Overall we are moving into a period like that from 1914 to 45 or any other major power reset: the old power is falling, the new power has risen. America was actually ahead of Britain by 1890, and it took quite a while for the British to fall, but this isn’t an exact analogy, because in this case the old and new powers are in conflict and there is an onrushing global near-apocalypse.

There’s only so much time left before everything starts falling apart in ways which can’t be ignored. Smart nations and smart people will use that time to prepare.



Week-end Wrap – Political Economy – December 17, 2023


The Secret Determinant of Your Survival in Catastrophes


  1. Dan

    Thanks. Makes entirely too much sense to ignore.

  2. There is a general trend that the “last shall be first, and the first last”. The first countries to industrialize were Europe, then America, then Japan, then South Korea and now China.
    Industrializing and being in a powerful country causes a false sense of superiority and pollution.
    “Hey, let’s cut off the source of our cheap raw materials by waging war. What could go wrong since we’re so powerful and awesome?” –Europe with an ego bloated from their past power and industrialization.
    In America pollution is so prevalent that nearly 10% of male children have autism, and over half of children have a chronic illness.

  3. StewartM

    Output like this is why I think your writings are much-needed. Elsewhere I got “Russia is flailing!” in Ukraine news and “China is imploding!” for economic news. Yet the ‘flailing’ and ‘failing’ keeps chugging onwards.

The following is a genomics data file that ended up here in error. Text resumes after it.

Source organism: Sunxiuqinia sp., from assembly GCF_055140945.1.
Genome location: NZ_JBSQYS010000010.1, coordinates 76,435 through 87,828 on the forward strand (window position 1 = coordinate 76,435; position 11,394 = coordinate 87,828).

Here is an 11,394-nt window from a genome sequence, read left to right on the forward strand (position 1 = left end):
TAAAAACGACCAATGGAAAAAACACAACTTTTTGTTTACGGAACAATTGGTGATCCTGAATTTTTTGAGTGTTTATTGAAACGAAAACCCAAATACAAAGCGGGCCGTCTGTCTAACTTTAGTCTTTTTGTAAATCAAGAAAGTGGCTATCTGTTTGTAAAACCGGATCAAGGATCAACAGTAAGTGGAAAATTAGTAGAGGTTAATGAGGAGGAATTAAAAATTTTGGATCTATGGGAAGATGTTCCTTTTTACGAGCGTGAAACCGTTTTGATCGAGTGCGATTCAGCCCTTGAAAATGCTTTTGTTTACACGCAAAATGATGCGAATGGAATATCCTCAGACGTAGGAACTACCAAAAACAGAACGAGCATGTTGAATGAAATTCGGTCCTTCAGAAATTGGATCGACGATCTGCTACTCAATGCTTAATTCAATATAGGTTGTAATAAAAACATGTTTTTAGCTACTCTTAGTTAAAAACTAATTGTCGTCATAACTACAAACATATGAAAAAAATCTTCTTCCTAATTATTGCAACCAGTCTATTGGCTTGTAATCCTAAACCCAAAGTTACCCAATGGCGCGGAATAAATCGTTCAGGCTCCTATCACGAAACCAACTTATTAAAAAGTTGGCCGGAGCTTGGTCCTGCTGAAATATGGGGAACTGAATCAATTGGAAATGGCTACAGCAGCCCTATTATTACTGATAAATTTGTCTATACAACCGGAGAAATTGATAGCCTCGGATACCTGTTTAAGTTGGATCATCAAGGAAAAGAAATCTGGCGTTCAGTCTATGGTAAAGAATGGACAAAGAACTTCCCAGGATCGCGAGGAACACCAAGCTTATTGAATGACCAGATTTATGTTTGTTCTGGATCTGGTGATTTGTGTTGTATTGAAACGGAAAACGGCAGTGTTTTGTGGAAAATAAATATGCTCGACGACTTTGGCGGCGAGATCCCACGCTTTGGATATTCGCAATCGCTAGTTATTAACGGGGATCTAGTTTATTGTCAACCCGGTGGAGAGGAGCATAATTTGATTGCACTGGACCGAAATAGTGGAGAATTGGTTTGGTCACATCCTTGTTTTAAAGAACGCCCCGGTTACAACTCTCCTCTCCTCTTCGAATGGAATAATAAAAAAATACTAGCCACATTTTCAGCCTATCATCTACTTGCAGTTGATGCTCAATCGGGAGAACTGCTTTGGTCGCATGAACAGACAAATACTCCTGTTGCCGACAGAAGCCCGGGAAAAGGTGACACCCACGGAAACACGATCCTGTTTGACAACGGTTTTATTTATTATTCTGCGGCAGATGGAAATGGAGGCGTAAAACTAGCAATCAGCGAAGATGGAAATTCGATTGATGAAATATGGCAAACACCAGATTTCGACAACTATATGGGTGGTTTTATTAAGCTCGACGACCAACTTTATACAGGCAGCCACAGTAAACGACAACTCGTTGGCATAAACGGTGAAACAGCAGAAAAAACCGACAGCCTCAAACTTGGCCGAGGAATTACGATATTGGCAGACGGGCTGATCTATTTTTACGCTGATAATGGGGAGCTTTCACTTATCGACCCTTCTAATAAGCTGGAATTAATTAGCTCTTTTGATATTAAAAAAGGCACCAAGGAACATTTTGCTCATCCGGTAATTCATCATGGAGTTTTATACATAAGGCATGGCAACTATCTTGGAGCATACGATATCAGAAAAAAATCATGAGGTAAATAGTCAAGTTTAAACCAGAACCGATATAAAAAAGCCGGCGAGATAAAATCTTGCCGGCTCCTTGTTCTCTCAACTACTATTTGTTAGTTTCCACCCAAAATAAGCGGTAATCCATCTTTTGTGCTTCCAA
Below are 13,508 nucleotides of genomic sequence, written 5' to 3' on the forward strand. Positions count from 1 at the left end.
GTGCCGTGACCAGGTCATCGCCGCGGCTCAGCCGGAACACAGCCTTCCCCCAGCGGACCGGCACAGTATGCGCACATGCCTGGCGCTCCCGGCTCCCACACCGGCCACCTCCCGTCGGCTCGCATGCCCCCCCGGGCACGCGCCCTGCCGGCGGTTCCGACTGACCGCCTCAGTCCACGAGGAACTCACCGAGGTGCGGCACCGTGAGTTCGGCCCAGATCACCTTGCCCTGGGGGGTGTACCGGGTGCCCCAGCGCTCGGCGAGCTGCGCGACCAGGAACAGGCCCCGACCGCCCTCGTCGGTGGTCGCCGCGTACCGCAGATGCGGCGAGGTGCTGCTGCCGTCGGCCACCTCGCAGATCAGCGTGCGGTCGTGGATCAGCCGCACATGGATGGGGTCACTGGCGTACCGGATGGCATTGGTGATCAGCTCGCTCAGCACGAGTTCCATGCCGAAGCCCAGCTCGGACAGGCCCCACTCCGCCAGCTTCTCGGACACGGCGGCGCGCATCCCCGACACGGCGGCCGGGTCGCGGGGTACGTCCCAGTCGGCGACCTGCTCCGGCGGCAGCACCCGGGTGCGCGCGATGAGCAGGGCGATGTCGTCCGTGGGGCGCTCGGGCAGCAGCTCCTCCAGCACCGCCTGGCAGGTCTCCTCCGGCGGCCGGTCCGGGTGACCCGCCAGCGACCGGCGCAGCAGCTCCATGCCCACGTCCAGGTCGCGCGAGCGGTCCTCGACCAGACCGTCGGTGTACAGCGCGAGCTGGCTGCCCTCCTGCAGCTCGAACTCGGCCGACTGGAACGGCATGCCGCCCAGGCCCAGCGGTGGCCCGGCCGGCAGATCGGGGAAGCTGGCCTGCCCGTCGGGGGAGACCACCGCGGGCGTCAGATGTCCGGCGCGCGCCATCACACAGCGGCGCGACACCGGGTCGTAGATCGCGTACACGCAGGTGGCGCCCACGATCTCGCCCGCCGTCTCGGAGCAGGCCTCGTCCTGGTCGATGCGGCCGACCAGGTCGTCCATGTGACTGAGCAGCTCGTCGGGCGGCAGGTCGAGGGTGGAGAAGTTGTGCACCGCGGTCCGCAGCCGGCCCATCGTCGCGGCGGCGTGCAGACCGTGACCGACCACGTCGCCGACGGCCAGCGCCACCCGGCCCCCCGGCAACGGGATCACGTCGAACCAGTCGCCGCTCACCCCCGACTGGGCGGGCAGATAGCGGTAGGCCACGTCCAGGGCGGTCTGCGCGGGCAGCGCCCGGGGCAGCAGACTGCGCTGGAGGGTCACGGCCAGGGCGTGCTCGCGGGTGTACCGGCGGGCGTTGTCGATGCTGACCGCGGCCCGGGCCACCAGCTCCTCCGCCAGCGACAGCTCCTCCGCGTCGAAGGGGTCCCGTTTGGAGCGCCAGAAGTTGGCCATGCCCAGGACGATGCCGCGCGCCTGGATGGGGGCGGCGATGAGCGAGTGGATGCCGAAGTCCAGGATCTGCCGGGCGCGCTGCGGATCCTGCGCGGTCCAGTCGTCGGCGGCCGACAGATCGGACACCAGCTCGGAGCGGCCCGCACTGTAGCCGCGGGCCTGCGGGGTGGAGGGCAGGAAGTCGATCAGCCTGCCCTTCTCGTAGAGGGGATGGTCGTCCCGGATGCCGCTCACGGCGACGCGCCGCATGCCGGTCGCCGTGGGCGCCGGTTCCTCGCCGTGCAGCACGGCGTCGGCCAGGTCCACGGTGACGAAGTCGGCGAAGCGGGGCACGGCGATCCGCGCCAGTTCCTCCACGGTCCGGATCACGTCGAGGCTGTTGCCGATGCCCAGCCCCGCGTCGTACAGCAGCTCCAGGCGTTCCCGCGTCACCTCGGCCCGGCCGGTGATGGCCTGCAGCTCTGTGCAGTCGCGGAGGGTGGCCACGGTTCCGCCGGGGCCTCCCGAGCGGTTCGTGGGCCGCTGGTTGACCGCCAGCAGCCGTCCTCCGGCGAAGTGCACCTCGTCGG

BTW, on LinkedIn, the EU’s sanctions against Russia , driving up European energy costs are used by the fossil fuel industry shills there as reasons why green energy is bad. WTF? They also hammer China for building “600+ coal plants” when 1) only 10 % are coal , 2) most of them aren’t in China proper, but abroad, and 3) for China, the traditional energy plants are viewed as temporary crutches to get them over completely to green energy by mid-century. The Chinese, unlike they, realize that flooding their cities and the North China breadbasket isn’t good for China.

  4. Purple Library Guy

    Side point about the Middle East: As the oil countries fall, oddly so will Israel. Once oil is not important strategically, nobody will care any more if Israel lives or dies. The declining US won’t bother to subsidize them to the tune of billions a year if there’s no oil beat to have a cop on. Everyone in the neighborhood will still hate Israel, but the US won’t be forcing them to make nice. They probably won’t have the power to make (conventional) war on Israel, but as China extends transportation networks through the region, Israel won’t be a major node if China wants to keep everyone else happy.